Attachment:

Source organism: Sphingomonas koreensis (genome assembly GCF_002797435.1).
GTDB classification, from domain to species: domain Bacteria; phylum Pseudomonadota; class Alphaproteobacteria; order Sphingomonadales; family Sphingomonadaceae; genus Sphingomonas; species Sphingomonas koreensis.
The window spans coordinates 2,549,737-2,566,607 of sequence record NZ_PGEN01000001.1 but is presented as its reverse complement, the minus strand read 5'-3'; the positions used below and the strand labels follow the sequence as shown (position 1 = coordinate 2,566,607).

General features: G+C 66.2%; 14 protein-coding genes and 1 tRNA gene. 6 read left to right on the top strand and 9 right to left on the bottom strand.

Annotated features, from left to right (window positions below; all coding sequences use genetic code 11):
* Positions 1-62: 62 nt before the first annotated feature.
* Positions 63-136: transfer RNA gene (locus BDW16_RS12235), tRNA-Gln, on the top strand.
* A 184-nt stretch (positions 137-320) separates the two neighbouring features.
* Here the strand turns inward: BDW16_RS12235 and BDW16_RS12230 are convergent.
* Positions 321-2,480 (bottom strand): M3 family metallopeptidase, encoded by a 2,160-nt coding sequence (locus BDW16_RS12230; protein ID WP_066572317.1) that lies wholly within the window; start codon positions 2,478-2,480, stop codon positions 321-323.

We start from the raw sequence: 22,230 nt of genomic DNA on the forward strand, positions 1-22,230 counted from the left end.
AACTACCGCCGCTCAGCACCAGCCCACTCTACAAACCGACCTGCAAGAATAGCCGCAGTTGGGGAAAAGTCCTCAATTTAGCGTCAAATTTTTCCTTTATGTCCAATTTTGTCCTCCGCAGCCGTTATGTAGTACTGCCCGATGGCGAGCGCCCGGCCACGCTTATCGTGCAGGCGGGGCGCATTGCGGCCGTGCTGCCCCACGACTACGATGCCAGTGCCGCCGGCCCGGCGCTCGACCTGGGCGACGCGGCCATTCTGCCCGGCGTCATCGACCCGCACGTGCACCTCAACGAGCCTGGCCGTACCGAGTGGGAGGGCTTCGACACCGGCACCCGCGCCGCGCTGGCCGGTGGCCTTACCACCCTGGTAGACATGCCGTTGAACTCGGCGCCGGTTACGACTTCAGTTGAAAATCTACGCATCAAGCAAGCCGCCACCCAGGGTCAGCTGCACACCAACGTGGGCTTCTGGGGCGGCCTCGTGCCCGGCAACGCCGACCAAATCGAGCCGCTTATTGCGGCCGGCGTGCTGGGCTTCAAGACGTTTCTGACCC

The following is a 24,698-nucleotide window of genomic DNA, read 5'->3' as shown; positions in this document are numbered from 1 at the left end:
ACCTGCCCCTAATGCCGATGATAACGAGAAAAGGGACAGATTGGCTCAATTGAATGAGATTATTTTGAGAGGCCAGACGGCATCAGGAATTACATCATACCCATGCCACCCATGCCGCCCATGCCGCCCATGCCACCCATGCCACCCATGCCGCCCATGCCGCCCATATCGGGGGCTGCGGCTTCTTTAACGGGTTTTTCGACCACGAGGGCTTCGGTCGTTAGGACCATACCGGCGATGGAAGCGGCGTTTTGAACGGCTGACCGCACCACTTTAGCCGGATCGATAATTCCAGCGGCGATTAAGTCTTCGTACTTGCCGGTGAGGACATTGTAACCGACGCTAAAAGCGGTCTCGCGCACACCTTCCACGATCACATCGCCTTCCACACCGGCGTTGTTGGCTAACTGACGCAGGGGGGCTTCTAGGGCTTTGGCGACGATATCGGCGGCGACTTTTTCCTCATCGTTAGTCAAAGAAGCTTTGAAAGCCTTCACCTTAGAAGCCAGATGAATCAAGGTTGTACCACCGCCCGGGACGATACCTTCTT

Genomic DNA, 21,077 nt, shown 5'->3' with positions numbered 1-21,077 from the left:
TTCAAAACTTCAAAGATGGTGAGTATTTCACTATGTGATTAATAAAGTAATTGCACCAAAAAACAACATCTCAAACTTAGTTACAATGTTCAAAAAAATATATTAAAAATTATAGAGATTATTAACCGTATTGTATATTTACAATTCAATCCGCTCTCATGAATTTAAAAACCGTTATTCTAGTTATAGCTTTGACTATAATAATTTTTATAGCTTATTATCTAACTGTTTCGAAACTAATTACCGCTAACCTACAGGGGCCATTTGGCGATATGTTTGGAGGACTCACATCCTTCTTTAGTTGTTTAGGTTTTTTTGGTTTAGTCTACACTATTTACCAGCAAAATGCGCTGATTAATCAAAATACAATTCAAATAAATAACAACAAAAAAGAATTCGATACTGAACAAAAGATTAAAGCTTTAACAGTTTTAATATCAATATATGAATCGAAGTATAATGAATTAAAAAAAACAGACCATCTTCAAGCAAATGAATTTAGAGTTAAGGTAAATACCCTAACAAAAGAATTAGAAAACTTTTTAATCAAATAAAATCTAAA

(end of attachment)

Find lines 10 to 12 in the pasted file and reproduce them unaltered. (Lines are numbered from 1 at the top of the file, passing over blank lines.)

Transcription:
* Positions 321-2,480 (bottom strand): M3 family metallopeptidase, encoded by a 2,160-nt coding sequence (locus BDW16_RS12230; protein ID WP_066572317.1) that lies wholly within the window; start codon positions 2,478-2,480, stop codon positions 321-323.

We start from the raw sequence: 22,230 nt of genomic DNA on the forward strand, positions 1-22,230 counted from the left end.
AACTACCGCCGCTCAGCACCAGCCCACTCTACAAACCGACCTGCAAGAATAGCCGCAGTTGGGGAAAAGTCCTCAATTTAGCGTCAAATTTTTCCTTTATGTCCAATTTTGTCCTCCGCAGCCGTTATGTAGTACTGCCCGATGGCGAGCGCCCGGCCACGCTTATCGTGCAGGCGGGGCGCATTGCGGCCGTGCTGCCCCACGACTACGATGCCAGTGCCGCCGGCCCGGCGCTCGACCTGGGCGACGCGGCCATTCTGCCCGGCGTCATCGACCCGCACGTGCACCTCAACGAGCCTGGCCGTACCGAGTGGGAGGGCTTCGACACCGGCACCCGCGCCGCGCTGGCCGGTGGCCTTACCACCCTGGTAGACATGCCGTTGAACTCGGCGCCGGTTACGACTTCAGTTGAAAATCTACGCATCAAGCAAGCCGCCACCCAGGGTCAGCTGCACACCAACGTGGGCTTCTGGGGCGGCCTCGTGCCCGGCAACGCCGACCAAATCGAGCCGCTTATTGCGGCCGGCGTGCTGGGCTTCAAGACGTTTCTGACCC